live sporting events will broadcast on ESPN 3D in the channel’s first year

Friday, March 26, 2010

Technology brings new dimension to TV n By John Sisser

Whether it’s scenery in Alice in Wonderland or a fire-breathing monster surging forward in How to Train Your Dragon, 3D effects can turn any flat movie into an eye-popping cinematic adventure. Until now, the only way to catch these effects was at the movie theater, paying an extra $2 for a pair of flimsy red and blue glasses. But Samsung, Sony and Panasonic have all released 3D televisions or plan to this year, bringing the excitement of the movie theater home. “The in-depth experience of 3D is going to make people feel like they are actually there,” Best Buy employee Josh Butler said. “It (the effect) will be about the same quality as in the movie theater, but a lot of that will depend on the size of the television screen.” According to, 4.2 million 3D televisions will be sold this year worldwide and 78 million by 2015. However, one factor that could have an effect on sales is the price. Samsung’s 55-inch television sells for just under $3,000 while Panasonic’s 50-inch model is available for around $2,500. Along with the television, 3D disc-players and glasses will also be a necessity. While each pair of rechargeable glasses will sell for up to $150, Butler believes consumers can expect more than the flimsy movie theater brand. “The glasses will be more durable since they will be designed to last quite awhile for in-home use,” he said. Perhaps a more pressing issue facing 3D television sales will be the lack of material available to watch. To combat this, companies like Dreamworks are producing more 3D DVDs and Blu-ray disks for animated movies like Monsters vs. Aliens and the Shrek films. Other major television channels, like Discovery and ESPN, announced they will begin broadcasting in 3D. ESPN will create a channel devoted to the new technology this summer, in time for the 2010 World Cup soccer tournament. Direct TV customers will be eligible for a free software upgrade in June to receive these channels if they have 3D-capable televisions. Even gaming companies are getting in on the action. Owners of Sony’s PlayStation 3 will be able to purchase a software upgrade this summer to make the popular console 3D-capable. While 3D opportunities are popping out at consumers, others are still apprehensive of the new technology. “3D is just too disorienting at times,” junior Jon Cox said. “There are too many levels of depth. If I had the money, I would maybe splurge and buy one, but I’d rather wait to see if the technology stays.” While there are several issues facing the 3D trend, Butler hopes the new technology catches on. “3D technology kind of flopped at first,” Butler said, “but the big companies have been perfecting it. The LED technology, which is just the newest technology for 3D televisions, will definitely catch on and I hope 3D will too because it really is a cool experience.”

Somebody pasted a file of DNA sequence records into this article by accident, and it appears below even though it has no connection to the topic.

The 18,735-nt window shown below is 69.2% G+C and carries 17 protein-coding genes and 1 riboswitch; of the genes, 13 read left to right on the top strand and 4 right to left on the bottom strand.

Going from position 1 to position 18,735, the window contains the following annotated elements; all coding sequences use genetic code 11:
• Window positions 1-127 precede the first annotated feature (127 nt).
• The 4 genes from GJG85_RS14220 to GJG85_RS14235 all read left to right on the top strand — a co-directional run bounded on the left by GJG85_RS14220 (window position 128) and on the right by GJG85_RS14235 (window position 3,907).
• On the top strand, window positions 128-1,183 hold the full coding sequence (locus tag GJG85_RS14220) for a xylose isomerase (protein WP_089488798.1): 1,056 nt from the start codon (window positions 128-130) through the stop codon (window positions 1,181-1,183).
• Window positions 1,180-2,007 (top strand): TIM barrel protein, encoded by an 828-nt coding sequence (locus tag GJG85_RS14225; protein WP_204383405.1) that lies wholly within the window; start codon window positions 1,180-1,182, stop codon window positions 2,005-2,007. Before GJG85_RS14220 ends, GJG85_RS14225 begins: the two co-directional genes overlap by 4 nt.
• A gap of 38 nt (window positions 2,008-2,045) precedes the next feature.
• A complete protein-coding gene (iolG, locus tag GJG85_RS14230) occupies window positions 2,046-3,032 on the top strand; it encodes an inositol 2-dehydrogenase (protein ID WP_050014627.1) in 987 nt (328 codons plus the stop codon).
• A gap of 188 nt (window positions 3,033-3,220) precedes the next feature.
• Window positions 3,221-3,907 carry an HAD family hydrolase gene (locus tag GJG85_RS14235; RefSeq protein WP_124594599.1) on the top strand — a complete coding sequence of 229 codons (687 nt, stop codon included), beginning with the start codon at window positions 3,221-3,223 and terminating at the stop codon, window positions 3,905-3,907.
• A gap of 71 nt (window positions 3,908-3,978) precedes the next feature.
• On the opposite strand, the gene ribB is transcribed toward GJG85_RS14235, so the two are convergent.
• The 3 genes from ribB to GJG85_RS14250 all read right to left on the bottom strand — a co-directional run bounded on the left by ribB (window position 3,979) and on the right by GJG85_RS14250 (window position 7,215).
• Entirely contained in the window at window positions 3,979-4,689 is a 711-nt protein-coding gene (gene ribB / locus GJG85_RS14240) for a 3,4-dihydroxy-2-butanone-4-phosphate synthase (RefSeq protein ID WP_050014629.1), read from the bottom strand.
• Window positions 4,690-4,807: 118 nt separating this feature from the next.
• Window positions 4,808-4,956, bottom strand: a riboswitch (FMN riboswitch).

in your face

by the

numbers 15

Percent higher costs to make a 3D film


Percentage of United States/Canada box office profits attributed to 3D films


2011 Discovery, Sony and IMAX will launch Discovery 3D

June 2010 Direct TV will offer free 3D software upgrade


April 2010 Ice Age: Dawn of the Dinosaurs will be available with Panasonic 3D televisions

June 11, 2010 First match of soccer World Cup tournament airs on ESPN 3D

Increase in 3D films leads to mixed reactions among moviegoers n By Michaela Marincic

Walking into movie theaters, people may be overwhelmed by a wave of posters advertising 3D films and bespectacled moviegoers. Since the success of the full-length 3D film Avatar, multiple studios plan to take their movies to the third dimension. “3D should be increasing vastly, with at least 20 movies in 2010,” Carmike 12 assistant manager James Dickman said. “We probably won’t go one week without at least one 3D movie

(currently in theaters).” 3D fan junior Jared Manning anticipates this new trend will improve the movie-going experience for everyone. “I like the newer 3D effects that look cooler,” the movie buff said. “Companies have made 3D less cheesy, instead of when they had things popping out just to scare you. Now it’s like you’re actually there.” Despite the attraction of 3D, sophomore Ellen MacDonald does not look forward to don-

ning plastic glasses, saying the special effects make her nauseous. “They (3D movies) make me dizzy and give me headaches because of the glasses, but I can’t watch the movie without them,” MacDonald said. “I don’t want to see movies in 3D because I know it (illness) will happen and it’s not fun. “Unless it’s a really good movie, it’s not worth the headaches.” She is not alone: according to a MSN health